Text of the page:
People often ask me what camera they should buy. If they want a DSLR, I tell them that Nikon and Canon both make great cameras and you can’t go wrong with either system. But personally, I shoot exclusively with Canon and have a big investment in Canon, so that is where I can give advice.
First, I buy mostly from B&H photo in NYC. I like them because they plainly mark whether an item is USA warranty or gray market, and they have never shipped me used equipment passed off as new. They are also super knowledgeable on the phone if you have a question before purchase. Friends tell me that Adorama is also excellent. I am pretty much an Amazon shopper these days, but for cameras, I still buy at B&H.
I own a 5D Mark II, but I have used the digital rebel cameras and they are all excellent, if not quite as sturdy or full featured. Today, my recommendation would be to buy the Canon EOS Rebel T1i (Body Only). Avoid the kit lens. It is not very good.
The question of which lens to buy is actually much more difficult. If you want a zoom, the one to buy is the Canon EF-S 17-55mm. I still live in the world of 35MM in my head (old habits are hard to kick). The sensor in the Rebel is smaller than a 35mm sensor. If you multiply the focal length of your lens by 1.6, you get the 35MM equivalent focal length. That puts the zoom in the range of 27.2mm to 88mm, a great range for walking around.
The 17-55 lens is also f2.8, nice and bright, which contributes both to low light performance and the ability to auto-focus.
Finally and most importantly the 17-55 takes beautiful photos. I primarily look at sharpness, vignetting and distortion personally and that lens is pretty good all around. The chromatic aberration is also under control. I have found that the ratings at Fred Miranda are pretty reliable. If you look at Canon Zoom Ratings, you will see that the 17-55 scores a 9.1 and is on the first page of zooms. Although the 17-55 is not a professional L lens, it scores higher than some L zooms in the Canon lineup. By comparison the kit lens is second from last of all the zooms rated. Avoid it.
In terms of cost, we have spent $960 on the lens and $799 on the camera, coming in at $1760.
If you really want to spend that $2000, buy a 50MM prime. The Canon 50MM primes perform beautifully. On a cropped sensor camera, that lens will provide the field of view of an 80mm lens, the perfect wedding and portrait lens.
Most primes, even fairly inexpensive primes, out perform even the best zooms in image quality in my experience. I own mostly L zooms. The big difference I have noted is auto-focus speed and build quality, which is far better on the L glass. I own a few L primes, and I can’t see that much of an image quality difference relative to my consumer primes. But the L primes are heavy and focus fast.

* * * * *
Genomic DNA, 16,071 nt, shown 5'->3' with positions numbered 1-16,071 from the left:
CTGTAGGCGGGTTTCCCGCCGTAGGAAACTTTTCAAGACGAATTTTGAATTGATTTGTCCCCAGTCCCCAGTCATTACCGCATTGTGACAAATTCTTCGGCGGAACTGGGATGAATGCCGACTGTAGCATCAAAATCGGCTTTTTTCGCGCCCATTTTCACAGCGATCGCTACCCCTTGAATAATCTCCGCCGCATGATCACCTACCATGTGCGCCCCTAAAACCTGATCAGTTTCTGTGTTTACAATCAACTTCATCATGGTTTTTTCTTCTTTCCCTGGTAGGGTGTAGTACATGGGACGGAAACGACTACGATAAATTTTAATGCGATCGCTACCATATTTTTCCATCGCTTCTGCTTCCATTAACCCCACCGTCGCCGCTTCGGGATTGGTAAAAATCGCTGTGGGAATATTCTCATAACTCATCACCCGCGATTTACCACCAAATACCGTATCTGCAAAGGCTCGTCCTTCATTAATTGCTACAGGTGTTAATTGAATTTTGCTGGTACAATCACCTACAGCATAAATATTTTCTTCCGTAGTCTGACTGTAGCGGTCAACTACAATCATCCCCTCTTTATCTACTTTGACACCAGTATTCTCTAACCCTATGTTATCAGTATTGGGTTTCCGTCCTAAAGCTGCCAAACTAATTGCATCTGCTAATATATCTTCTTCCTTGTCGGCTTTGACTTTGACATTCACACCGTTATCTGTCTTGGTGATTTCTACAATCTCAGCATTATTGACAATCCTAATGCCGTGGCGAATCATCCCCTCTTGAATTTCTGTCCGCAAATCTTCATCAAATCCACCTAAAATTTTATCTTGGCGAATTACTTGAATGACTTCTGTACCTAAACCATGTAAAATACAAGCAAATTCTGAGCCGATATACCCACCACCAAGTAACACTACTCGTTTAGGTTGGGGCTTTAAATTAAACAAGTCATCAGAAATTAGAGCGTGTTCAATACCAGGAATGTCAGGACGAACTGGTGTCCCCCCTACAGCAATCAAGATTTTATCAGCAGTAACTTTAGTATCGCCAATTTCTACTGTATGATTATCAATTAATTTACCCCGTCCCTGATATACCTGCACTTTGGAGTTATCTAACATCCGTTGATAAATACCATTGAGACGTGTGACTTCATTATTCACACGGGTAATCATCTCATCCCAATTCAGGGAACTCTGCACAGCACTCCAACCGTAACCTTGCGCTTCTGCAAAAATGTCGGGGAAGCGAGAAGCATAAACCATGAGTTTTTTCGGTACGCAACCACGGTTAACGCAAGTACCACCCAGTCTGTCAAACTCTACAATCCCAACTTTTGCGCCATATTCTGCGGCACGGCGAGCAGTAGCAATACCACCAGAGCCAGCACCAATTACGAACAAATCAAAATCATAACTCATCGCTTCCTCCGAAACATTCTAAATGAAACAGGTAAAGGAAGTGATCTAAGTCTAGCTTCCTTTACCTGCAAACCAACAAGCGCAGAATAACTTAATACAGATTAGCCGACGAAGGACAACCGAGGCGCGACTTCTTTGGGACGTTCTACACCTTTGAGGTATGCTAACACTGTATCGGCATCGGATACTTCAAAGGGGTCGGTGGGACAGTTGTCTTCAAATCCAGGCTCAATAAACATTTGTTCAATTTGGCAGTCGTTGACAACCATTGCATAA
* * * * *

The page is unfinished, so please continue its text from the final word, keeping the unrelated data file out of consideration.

In terms of a 50MM prime, the two consumer choices are the f1.4 and f1.8. Both earned a 9 rating at Fred Miranda, but the f1.4 is far more popular. The 1.8 version is notable mostly in that it truly feels like a piece of junk. B&H is charging $399 for the 50mm f1.4 and $114 for the 50mm f1.8.
As you can see, the f1.4 brings us a bit over our $2000 budget, coming in at $2160. The f1.8 brings us in at $1875. You could even buy a hood for the zoom, which you really should buy. It helps increase the contrast of photos.
To be fair, the hood for 17-55mm hood is a bit of a compromise. It has to accommodate the lens in wide angle mode and hence is not as tight as it could be when zoomed in. (The ultimate hood design is the hood for the Canon 24-70mm f2.8L. The lens projects out as you go wide, so that the hood is always the perfect size for the focal length. Note that this is my ‘walking-around’ lens, but it’s darn heavy. It works best onf a full frame camera like the 5D Mark II. On a rebel, it would become a 38-112mm, which is great on the tele side but a bit not wide enough for my tastes. But I digress)
Don’t buy a front filter for the lens. Many salesmen will try to sell you a daylight or UV filter to protect your lens. The lenses are already coated for glare and most issues with white balance can be fixed after the fact. Putting a filter on a $1000 lens to me is like putting a plastic cover on your sofa. Who are you saving it for? But the hood can protect the lens if you drop the camera or hit it against a wall, so might be a nice investment regardless of whether it is well designed or not.
If you choose to step up beyond the Rebel, keep in mind that the 40D and 50D do not take video. Although the video features on my 5D Mark II are quirky, I truly love having video available and find it very useful for shooting quick clips. It works best when the subject is not moving away or toward you (no re-focusing required) like when shooting someone on stage or blowing out the candles at a birthday party.
Any modern DSLR will provide you amazing photos compared to a point and shoot. The low light performance is where its at. But don’t waste that by getting a dim zoom lens. Make sure you use a lens that is at least f2.8. If you can’t afford the nice canon zoom, buy a cheap Canon prime lens. For example, the 35mm prime lens will turn your rebel into a 56mm fixed focal length camera. For many years the 50mm was the standard lens shipped with SLRs.